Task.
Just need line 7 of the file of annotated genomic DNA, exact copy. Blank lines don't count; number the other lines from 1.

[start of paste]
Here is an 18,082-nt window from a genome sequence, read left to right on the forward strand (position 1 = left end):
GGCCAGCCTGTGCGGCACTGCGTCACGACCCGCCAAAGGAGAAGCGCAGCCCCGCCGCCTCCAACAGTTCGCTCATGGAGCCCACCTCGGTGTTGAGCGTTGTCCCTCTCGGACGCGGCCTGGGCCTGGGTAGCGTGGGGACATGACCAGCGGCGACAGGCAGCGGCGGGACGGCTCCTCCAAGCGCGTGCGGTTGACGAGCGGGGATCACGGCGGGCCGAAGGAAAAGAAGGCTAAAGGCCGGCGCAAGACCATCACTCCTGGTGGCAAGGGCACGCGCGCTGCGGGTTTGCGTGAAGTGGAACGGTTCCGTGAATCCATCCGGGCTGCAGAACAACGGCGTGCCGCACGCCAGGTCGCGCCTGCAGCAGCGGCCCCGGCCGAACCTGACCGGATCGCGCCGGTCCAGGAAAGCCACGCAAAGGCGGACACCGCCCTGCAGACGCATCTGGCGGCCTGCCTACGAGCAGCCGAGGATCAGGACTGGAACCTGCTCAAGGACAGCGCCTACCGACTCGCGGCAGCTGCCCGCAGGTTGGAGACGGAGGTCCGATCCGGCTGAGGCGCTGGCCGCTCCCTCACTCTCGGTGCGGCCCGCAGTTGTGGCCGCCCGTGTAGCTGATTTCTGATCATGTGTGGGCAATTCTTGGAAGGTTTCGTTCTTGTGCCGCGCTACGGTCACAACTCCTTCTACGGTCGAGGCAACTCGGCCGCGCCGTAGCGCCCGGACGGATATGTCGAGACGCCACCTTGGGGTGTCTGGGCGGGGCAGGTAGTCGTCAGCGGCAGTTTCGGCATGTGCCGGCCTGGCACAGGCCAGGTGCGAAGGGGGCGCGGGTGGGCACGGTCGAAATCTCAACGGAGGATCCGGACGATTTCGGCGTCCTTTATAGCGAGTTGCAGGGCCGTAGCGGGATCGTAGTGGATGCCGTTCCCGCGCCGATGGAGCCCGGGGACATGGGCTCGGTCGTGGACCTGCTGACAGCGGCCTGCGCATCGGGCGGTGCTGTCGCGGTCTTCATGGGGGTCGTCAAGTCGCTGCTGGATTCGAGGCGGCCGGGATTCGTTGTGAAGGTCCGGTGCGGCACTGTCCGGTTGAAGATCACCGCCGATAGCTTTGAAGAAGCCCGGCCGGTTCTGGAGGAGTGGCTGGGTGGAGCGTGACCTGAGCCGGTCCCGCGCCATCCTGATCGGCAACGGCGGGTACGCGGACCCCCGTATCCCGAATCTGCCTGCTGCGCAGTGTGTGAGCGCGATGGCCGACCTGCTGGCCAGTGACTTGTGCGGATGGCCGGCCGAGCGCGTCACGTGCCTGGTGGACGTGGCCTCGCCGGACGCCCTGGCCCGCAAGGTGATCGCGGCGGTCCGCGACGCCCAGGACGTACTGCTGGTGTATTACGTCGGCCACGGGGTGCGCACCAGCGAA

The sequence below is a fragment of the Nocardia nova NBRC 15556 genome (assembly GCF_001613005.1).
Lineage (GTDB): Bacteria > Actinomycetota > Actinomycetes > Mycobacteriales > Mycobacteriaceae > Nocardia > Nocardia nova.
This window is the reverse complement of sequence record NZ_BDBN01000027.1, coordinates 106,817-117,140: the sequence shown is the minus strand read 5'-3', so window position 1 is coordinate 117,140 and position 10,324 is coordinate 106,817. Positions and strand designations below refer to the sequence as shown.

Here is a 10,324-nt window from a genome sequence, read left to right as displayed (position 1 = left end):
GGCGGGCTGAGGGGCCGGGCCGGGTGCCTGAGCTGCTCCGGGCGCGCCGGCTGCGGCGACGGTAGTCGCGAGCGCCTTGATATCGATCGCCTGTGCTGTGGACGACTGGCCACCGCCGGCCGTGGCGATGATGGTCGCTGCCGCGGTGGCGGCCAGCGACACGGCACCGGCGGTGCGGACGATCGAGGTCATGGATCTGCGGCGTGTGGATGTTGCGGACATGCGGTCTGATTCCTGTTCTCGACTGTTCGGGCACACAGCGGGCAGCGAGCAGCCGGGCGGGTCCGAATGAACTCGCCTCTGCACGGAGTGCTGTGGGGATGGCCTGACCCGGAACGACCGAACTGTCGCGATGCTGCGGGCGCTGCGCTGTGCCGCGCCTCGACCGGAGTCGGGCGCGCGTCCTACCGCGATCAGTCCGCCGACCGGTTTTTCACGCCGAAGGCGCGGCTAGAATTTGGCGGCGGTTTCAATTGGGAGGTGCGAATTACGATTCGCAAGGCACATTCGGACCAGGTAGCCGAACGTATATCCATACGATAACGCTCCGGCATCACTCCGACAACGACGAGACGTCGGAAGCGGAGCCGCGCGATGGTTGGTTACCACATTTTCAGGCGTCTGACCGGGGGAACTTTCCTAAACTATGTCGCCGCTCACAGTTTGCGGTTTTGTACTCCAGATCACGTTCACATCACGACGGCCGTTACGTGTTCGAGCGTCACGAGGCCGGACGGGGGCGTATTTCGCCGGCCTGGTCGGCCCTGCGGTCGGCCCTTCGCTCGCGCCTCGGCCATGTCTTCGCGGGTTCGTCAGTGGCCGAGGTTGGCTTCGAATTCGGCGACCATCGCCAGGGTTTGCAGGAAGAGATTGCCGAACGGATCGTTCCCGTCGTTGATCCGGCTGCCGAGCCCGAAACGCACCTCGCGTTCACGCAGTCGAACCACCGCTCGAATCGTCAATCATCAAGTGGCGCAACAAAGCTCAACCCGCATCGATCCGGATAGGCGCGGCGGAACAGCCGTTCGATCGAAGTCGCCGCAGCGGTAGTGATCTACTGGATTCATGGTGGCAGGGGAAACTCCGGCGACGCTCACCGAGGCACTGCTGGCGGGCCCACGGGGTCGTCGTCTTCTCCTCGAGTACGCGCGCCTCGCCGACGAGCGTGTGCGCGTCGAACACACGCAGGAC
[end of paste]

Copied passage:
GGCGGGCTGAGGGGCCGGGCCGGGTGCCTGAGCTGCTCCGGGCGCGCCGGCTGCGGCGACGGTAGTCGCGAGCGCCTTGATATCGATCGCCTGTGCTGTGGACGACTGGCCACCGCCGGCCGTGGCGATGATGGTCGCTGCCGCGGTGGCGGCCAGCGACACGGCACCGGCGGTGCGGACGATCGAGGTCATGGATCTGCGGCGTGTGGATGTTGCGGACATGCGGTCTGATTCCTGTTCTCGACTGTTCGGGCACACAGCGGGCAGCGAGCAGCCGGGCGGGTCCGAATGAACTCGCCTCTGCACGGAGTGCTGTGGGGATGGCCTGACCCGGAACGACCGAACTGTCGCGATGCTGCGGGCGCTGCGCTGTGCCGCGCCTCGACCGGAGTCGGGCGCGCGTCCTACCGCGATCAGTCCGCCGACCGGTTTTTCACGCCGAAGGCGCGGCTAGAATTTGGCGGCGGTTTCAATTGGGAGGTGCGAATTACGATTCGCAAGGCACATTCGGACCAGGTAGCCGAACGTATATCCATACGATAACGCTCCGGCATCACTCCGACAACGACGAGACGTCGGAAGCGGAGCCGCGCGATGGTTGGTTACCACATTTTCAGGCGTCTGACCGGGGGAACTTTCCTAAACTATGTCGCCGCTCACAGTTTGCGGTTTTGTACTCCAGATCACGTTCACATCACGACGGCCGTTACGTGTTCGAGCGTCACGAGGCCGGACGGGGGCGTATTTCGCCGGCCTGGTCGGCCCTGCGGTCGGCCCTTCGCTCGCGCCTCGGCCATGTCTTCGCGGGTTCGTCAGTGGCCGAGGTTGGCTTCGAATTCGGCGACCATCGCCAGGGTTTGCAGGAAGAGATTGCCGAACGGATCGTTCCCGTCGTTGATCCGGCTGCCGAGCCCGAAACGCACCTCGCGTTCACGCAGTCGAACCACCGCTCGAATCGTCAATCATCAAGTGGCGCAACAAAGCTCAACCCGCATCGATCCGGATAGGCGCGGCGGAACAGCCGTTCGATCGAAGTCGCCGCAGCGGTAGTGATCTACTGGATTCATGGTGGCAGGGGAAACTCCGGCGACGCTCACCGAGGCACTGCTGGCGGGCCCACGGGGTCGTCGTCTTCTCCTCGAGTACGCGCGCCTCGCCGACGAGCGTGTGCGCGTCGAACACACGCAGGAC